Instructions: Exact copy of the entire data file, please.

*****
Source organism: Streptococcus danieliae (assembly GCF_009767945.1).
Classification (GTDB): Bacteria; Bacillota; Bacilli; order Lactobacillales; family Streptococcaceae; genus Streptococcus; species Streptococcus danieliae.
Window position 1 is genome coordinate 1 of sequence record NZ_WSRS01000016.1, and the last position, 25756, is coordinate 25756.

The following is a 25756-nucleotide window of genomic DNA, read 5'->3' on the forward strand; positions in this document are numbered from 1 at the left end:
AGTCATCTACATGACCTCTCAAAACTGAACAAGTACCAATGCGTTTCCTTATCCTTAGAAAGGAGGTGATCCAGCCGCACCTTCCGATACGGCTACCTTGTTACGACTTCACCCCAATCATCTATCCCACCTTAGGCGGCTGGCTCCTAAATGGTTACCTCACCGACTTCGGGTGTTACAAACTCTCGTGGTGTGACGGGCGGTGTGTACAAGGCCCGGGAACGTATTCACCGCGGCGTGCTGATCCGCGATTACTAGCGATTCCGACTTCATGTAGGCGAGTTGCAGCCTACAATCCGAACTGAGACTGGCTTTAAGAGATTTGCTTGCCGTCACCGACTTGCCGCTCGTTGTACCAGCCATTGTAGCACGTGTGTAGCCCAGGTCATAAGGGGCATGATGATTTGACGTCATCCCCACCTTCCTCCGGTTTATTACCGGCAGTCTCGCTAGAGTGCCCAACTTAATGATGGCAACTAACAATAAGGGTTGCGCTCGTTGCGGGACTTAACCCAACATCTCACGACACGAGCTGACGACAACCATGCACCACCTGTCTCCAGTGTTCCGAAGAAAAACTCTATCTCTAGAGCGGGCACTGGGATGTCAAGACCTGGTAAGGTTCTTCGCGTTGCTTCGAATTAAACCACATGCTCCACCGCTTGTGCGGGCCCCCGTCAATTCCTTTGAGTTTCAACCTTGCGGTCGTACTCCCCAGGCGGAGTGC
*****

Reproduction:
Source organism: Streptococcus danieliae (assembly GCF_009767945.1).
Classification (GTDB): Bacteria; Bacillota; Bacilli; order Lactobacillales; family Streptococcaceae; genus Streptococcus; species Streptococcus danieliae.
Window position 1 is genome coordinate 1 of sequence record NZ_WSRS01000016.1, and the last position, 25756, is coordinate 25756.

The following is a 25756-nucleotide window of genomic DNA, read 5'->3' on the forward strand; positions in this document are numbered from 1 at the left end:
AGTCATCTACATGACCTCTCAAAACTGAACAAGTACCAATGCGTTTCCTTATCCTTAGAAAGGAGGTGATCCAGCCGCACCTTCCGATACGGCTACCTTGTTACGACTTCACCCCAATCATCTATCCCACCTTAGGCGGCTGGCTCCTAAATGGTTACCTCACCGACTTCGGGTGTTACAAACTCTCGTGGTGTGACGGGCGGTGTGTACAAGGCCCGGGAACGTATTCACCGCGGCGTGCTGATCCGCGATTACTAGCGATTCCGACTTCATGTAGGCGAGTTGCAGCCTACAATCCGAACTGAGACTGGCTTTAAGAGATTTGCTTGCCGTCACCGACTTGCCGCTCGTTGTACCAGCCATTGTAGCACGTGTGTAGCCCAGGTCATAAGGGGCATGATGATTTGACGTCATCCCCACCTTCCTCCGGTTTATTACCGGCAGTCTCGCTAGAGTGCCCAACTTAATGATGGCAACTAACAATAAGGGTTGCGCTCGTTGCGGGACTTAACCCAACATCTCACGACACGAGCTGACGACAACCATGCACCACCTGTCTCCAGTGTTCCGAAGAAAAACTCTATCTCTAGAGCGGGCACTGGGATGTCAAGACCTGGTAAGGTTCTTCGCGTTGCTTCGAATTAAACCACATGCTCCACCGCTTGTGCGGGCCCCCGTCAATTCCTTTGAGTTTCAACCTTGCGGTCGTACTCCCCAGGCGGAGTGC